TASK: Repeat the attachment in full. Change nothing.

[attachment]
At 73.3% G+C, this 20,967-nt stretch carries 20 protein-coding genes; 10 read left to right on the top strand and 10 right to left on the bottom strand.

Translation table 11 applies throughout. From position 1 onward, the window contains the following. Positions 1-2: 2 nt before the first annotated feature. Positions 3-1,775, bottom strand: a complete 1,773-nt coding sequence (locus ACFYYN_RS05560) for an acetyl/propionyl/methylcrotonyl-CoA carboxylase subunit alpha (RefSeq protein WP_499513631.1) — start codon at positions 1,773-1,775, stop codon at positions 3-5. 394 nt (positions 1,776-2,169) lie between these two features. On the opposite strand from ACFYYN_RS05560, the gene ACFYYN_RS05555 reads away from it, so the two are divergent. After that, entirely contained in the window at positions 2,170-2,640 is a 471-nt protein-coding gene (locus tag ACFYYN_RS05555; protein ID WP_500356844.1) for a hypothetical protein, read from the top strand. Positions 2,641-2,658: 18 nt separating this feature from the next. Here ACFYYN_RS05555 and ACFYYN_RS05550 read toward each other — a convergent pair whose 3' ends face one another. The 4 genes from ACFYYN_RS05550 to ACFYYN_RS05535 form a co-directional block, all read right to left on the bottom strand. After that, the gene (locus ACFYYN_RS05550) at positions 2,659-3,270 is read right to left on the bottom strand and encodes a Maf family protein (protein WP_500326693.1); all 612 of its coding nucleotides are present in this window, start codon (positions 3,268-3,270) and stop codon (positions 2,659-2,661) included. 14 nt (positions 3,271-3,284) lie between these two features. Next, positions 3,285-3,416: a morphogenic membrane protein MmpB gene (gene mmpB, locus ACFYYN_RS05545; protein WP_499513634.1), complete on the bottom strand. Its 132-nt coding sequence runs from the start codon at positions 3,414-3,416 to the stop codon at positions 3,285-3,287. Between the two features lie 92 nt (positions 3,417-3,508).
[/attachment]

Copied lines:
At 73.3% G+C, this 20,967-nt stretch carries 20 protein-coding genes; 10 read left to right on the top strand and 10 right to left on the bottom strand.

Translation table 11 applies throughout. From position 1 onward, the window contains the following. Positions 1-2: 2 nt before the first annotated feature. Positions 3-1,775, bottom strand: a complete 1,773-nt coding sequence (locus ACFYYN_RS05560) for an acetyl/propionyl/methylcrotonyl-CoA carboxylase subunit alpha (RefSeq protein WP_499513631.1) — start codon at positions 1,773-1,775, stop codon at positions 3-5. 394 nt (positions 1,776-2,169) lie between these two features. On the opposite strand from ACFYYN_RS05560, the gene ACFYYN_RS05555 reads away from it, so the two are divergent. After that, entirely contained in the window at positions 2,170-2,640 is a 471-nt protein-coding gene (locus tag ACFYYN_RS05555; protein ID WP_500356844.1) for a hypothetical protein, read from the top strand. Positions 2,641-2,658: 18 nt separating this feature from the next. Here ACFYYN_RS05555 and ACFYYN_RS05550 read toward each other — a convergent pair whose 3' ends face one another. The 4 genes from ACFYYN_RS05550 to ACFYYN_RS05535 form a co-directional block, all read right to left on the bottom strand. After that, the gene (locus ACFYYN_RS05550) at positions 2,659-3,270 is read right to left on the bottom strand and encodes a Maf family protein (protein WP_500326693.1); all 612 of its coding nucleotides are present in this window, start codon (positions 3,268-3,270) and stop codon (positions 2,659-2,661) included. 14 nt (positions 3,271-3,284) lie between these two features. Next, positions 3,285-3,416: a morphogenic membrane protein MmpB gene (gene mmpB, locus ACFYYN_RS05545; protein WP_499513634.1), complete on the bottom strand. Its 132-nt coding sequence runs from the start codon at positions 3,414-3,416 to the stop codon at positions 3,285-3,287. Between the two features lie 92 nt (positions 3,417-3,508).